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Laura Enright moved to Toronto in June 2014, and is originally from New Ross, Co Wexford.

Laura Enright moved to Toronto in June 2014, and is originally from New Ross, Co Wexford.

On May 22, 2015, the Republic of Ireland became the first country in the world to make same-sex marriage legal by public, popular vote.

I was lucky enough to be in Ireland to be one of the 62pc of our population who voted yes. I flew home from Toronto to exercise my right to vote, and support my community while campaigning with Yes Equality. I felt it was important to show my family, friends and the LGBTQ community that I, along with many others, cared enough to stand up and say yes, for and with them.

Watching the marriage equality campaign from abroad while knowing I was going home to vote was great. I felt very included as an expat, as there was such an international following for the cause. It seemed to me that a yes was a foregone conclusion. Public sentiment and polling seemed in favour of a constitutional change and I felt empowered to be headed home to such an open-minded country.

Picture: Catherine Brennan via @DistrictDublin

When I got home to Ireland, it was a somewhat different story. My dad drove me to the west for some family events, and the drive was intimidating to say the least.

Billboards lined the roads, both Yes and No canvassing signs, and the further west we drove, the more frequent the No posters became.

They had some pretty insulting tag lines, insinuating very hurtful things towards anyone who was not in a two-parent heterosexual household. ‘Children deserve a mother and a father’, and ‘A mother’s love is irreplaceable’ were among some of the slogans.

Sentiment in Roscommon was split. A lot of my family felt the vote wouldn’t carry, even though they themselves were voting yes.

As it turns out they were right in part, as Roscommon-South Leitrim was the only constituency to vote no. The local yes equality campaigners even reported being shouted off the grounds of GAA matches while campaigning.

I then travelled to Wexford, where the mood was quite different. While I was campaigning, most people smiled politely and took leaflets, or told us there was no need to give them any literature because they would of course be voting yes.

The only negative incident in Wexford was with a woman who drove after my sister, another campaigner and myself and handed us back a ripped up yes postcard, saying she “didn’t buy into sodomy”. That was a shock to me, I felt very affronted but simply said thank you and walked away.

The above print is available to buy here, with profits going to the Simon Community and BeLonGTo.

There was talk in the media about the worry of the ‘silent no’ contingent, a potential percentage of the population who may have said they were voting yes to avoid appearing homophobic, but were indeed actually voting no.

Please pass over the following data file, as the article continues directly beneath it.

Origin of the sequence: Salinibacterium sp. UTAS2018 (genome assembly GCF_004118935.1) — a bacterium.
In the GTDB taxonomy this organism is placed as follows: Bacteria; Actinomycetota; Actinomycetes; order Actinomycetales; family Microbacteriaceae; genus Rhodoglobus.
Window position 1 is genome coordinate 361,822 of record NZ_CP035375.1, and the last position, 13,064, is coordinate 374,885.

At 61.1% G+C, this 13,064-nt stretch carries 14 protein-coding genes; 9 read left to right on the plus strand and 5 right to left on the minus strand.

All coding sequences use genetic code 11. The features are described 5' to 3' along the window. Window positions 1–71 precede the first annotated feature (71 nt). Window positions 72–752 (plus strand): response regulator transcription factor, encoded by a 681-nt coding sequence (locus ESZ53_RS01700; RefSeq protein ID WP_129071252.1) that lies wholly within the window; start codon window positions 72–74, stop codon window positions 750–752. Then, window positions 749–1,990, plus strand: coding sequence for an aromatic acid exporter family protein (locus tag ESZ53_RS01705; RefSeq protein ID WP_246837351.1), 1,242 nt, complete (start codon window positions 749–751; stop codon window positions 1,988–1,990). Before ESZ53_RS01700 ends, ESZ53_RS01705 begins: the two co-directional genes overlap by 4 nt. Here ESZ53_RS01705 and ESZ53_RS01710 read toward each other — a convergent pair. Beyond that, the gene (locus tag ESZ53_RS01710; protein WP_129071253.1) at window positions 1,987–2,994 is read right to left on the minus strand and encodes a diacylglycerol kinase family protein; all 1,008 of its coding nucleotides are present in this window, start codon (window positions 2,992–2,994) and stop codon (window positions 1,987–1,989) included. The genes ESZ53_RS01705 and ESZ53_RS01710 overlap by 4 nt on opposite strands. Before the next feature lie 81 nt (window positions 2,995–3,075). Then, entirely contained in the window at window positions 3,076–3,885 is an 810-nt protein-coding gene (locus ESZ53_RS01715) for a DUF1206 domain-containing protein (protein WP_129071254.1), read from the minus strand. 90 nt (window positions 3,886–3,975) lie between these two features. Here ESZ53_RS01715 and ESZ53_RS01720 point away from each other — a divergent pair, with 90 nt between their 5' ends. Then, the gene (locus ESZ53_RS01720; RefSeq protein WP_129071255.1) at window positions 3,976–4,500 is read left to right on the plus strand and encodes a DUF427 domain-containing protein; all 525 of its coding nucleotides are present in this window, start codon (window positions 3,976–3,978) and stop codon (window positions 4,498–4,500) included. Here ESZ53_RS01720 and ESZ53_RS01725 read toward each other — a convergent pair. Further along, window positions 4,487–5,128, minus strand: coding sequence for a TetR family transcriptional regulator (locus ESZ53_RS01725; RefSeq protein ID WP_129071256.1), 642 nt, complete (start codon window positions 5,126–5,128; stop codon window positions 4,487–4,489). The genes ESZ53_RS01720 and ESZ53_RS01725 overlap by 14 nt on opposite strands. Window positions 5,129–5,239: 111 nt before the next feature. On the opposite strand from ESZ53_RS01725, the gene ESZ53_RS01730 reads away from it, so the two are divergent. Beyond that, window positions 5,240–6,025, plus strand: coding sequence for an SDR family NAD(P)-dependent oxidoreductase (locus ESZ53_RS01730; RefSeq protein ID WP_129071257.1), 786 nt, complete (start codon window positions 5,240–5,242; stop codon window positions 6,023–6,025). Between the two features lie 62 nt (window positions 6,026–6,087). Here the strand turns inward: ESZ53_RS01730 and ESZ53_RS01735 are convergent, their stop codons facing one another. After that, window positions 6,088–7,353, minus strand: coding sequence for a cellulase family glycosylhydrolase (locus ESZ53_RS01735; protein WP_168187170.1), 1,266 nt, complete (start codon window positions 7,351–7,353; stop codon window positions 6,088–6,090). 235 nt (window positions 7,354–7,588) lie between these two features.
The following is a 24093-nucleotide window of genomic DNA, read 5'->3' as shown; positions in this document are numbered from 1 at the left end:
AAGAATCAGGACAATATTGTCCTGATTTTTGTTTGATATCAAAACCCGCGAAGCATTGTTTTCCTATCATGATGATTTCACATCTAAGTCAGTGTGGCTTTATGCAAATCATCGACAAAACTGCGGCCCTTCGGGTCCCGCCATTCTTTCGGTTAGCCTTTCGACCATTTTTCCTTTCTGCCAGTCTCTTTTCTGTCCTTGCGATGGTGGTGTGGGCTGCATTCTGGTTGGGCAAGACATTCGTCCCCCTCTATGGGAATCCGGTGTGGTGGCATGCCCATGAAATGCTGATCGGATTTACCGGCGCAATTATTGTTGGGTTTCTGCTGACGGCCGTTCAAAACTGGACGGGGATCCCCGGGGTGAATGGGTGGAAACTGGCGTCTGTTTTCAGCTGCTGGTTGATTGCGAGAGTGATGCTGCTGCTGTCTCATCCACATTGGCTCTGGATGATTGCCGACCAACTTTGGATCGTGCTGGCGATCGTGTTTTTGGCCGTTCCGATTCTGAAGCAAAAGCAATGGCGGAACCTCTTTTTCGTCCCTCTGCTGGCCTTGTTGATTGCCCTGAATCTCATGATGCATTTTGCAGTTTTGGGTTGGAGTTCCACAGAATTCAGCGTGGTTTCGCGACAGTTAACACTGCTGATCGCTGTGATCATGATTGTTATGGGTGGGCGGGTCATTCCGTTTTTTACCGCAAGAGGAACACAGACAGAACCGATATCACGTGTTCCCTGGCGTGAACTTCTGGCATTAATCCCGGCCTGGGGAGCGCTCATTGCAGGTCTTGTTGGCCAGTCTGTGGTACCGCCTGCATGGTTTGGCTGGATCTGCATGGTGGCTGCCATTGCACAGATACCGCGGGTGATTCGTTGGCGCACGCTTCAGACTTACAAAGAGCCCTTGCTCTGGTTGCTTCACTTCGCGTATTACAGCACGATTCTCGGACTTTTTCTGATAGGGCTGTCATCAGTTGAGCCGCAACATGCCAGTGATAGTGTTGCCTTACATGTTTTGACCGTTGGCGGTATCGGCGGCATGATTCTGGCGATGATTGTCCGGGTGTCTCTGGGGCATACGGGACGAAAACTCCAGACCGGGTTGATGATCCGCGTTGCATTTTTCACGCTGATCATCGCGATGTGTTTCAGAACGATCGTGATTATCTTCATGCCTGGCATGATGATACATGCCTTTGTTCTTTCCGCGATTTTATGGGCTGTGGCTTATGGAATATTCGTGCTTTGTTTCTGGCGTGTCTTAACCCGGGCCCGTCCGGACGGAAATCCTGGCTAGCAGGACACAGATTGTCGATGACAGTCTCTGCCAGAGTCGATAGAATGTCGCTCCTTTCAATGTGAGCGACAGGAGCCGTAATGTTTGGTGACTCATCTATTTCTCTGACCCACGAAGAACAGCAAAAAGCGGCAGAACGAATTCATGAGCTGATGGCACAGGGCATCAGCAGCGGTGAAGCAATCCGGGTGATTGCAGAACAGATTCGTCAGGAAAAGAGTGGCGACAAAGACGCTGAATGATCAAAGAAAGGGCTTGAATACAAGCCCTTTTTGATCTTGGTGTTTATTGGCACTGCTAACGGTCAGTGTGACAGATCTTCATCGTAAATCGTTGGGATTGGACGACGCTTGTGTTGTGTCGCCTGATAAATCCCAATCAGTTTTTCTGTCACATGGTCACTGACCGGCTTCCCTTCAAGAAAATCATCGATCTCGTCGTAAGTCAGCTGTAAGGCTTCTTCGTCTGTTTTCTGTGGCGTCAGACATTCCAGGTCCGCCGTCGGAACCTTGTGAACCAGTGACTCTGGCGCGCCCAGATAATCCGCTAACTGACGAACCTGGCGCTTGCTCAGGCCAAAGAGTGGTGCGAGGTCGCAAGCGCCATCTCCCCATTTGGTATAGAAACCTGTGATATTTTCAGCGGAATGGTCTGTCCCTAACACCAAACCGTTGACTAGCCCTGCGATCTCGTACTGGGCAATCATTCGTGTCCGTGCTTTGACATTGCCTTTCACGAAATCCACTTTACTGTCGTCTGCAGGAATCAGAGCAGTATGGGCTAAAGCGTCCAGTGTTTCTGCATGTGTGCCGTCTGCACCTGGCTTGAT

As it turns out the last thing the No side were was quiet. They campaigned very vocally and were present at most street corners with seemingly endless campaign funds.

On the day of the vote, everyone seemed to feel pretty happy. So much hard work had been done on the ground by ordinary volunteers who had even taken weeks of unpaid leave from their jobs to campaign. I think they really couldn’t have done any more, it was such an extraordinary effort.

I met a lot of people who said they couldn’t live with themselves if the campaign failed and they hadn’t done everything in their power to help. Being around the campaigners made me so proud to be Irish, there was such positivity on the ground in the last couple of days, one really felt it couldn’t go any other way.

The morning the votes were being tallied was amazing. I was in the car on the way to the airport listening to the radio and checking Twitter as they opened the boxes. There was such a feeling of relief as they were unofficially declaring an overwhelming yes, only an hour into counting!

I heard the Yes had officially won just before my flight boarded. People couldn’t believe I wasn’t sticking around for the celebrations but I was so glad I got to campaign, that to me, meant so much more.

To give it some perspective, a friend of mine who flew from London to Shannon told me she had met a woman in the airport who had flown in from New York to vote in the morning and had gone back to New York that same day.

My workplace, Lush, were very supportive of my trip home, asking me to write a piece for their own website about the experience. I received messages from strangers on social media thanking me for going home and voting, that was overwhelming for me.

There was a real atmosphere of genuine kindness following the vote, both at home and in Canada.

Canadian media also took a massive interest in the journeys of the Irish home. Many television channels asked to speak with me once the vote had passed. Canada really cared about the result, having been one of the first countries in the world to pass same sex marriage into law a decade ago.

Now the law has changed and the first marriages have taken place, I still feel so proud of the little country I’ve come from that has made such an impact on the global human rights community.

The USA ruled to make same sex marriage legal soon after Ireland, and it feels that Ireland has played an integral part in an international attitude change towards LGBTQ issues.

Where to next?

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Citation "My 2015: Why I flew home to support marriage equality." Moving2Canada. . Copy for Citation


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